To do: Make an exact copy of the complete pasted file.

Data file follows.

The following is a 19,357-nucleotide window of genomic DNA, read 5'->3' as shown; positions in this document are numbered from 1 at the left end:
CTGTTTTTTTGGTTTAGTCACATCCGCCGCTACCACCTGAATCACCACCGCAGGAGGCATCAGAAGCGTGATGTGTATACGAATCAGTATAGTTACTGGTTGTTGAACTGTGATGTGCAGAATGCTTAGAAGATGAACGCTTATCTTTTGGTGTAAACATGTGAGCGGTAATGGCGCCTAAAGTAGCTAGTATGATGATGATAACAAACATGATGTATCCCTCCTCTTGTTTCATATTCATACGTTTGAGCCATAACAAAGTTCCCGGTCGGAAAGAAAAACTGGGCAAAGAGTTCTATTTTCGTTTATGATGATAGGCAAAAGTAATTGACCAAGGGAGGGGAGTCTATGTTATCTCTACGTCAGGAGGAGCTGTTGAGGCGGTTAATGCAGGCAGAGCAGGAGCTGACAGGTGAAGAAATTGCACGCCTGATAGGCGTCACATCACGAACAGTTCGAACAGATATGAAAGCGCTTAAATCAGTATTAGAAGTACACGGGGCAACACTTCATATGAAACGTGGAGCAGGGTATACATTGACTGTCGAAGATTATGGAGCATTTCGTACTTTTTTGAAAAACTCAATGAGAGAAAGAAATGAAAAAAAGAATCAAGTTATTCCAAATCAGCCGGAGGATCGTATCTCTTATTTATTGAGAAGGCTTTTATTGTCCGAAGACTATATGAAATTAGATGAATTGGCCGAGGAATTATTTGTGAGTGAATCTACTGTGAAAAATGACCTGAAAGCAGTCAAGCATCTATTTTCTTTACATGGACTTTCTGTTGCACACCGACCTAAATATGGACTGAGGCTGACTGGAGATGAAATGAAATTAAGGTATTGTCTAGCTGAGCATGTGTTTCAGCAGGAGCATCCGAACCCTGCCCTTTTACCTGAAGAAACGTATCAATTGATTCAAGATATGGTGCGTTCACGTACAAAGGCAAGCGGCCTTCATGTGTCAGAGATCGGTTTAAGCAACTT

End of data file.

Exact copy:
The following is a 19,357-nucleotide window of genomic DNA, read 5'->3' as shown; positions in this document are numbered from 1 at the left end:
CTGTTTTTTTGGTTTAGTCACATCCGCCGCTACCACCTGAATCACCACCGCAGGAGGCATCAGAAGCGTGATGTGTATACGAATCAGTATAGTTACTGGTTGTTGAACTGTGATGTGCAGAATGCTTAGAAGATGAACGCTTATCTTTTGGTGTAAACATGTGAGCGGTAATGGCGCCTAAAGTAGCTAGTATGATGATGATAACAAACATGATGTATCCCTCCTCTTGTTTCATATTCATACGTTTGAGCCATAACAAAGTTCCCGGTCGGAAAGAAAAACTGGGCAAAGAGTTCTATTTTCGTTTATGATGATAGGCAAAAGTAATTGACCAAGGGAGGGGAGTCTATGTTATCTCTACGTCAGGAGGAGCTGTTGAGGCGGTTAATGCAGGCAGAGCAGGAGCTGACAGGTGAAGAAATTGCACGCCTGATAGGCGTCACATCACGAACAGTTCGAACAGATATGAAAGCGCTTAAATCAGTATTAGAAGTACACGGGGCAACACTTCATATGAAACGTGGAGCAGGGTATACATTGACTGTCGAAGATTATGGAGCATTTCGTACTTTTTTGAAAAACTCAATGAGAGAAAGAAATGAAAAAAAGAATCAAGTTATTCCAAATCAGCCGGAGGATCGTATCTCTTATTTATTGAGAAGGCTTTTATTGTCCGAAGACTATATGAAATTAGATGAATTGGCCGAGGAATTATTTGTGAGTGAATCTACTGTGAAAAATGACCTGAAAGCAGTCAAGCATCTATTTTCTTTACATGGACTTTCTGTTGCACACCGACCTAAATATGGACTGAGGCTGACTGGAGATGAAATGAAATTAAGGTATTGTCTAGCTGAGCATGTGTTTCAGCAGGAGCATCCGAACCCTGCCCTTTTACCTGAAGAAACGTATCAATTGATTCAAGATATGGTGCGTTCACGTACAAAGGCAAGCGGCCTTCATGTGTCAGAGATCGGTTTAAGCAACTT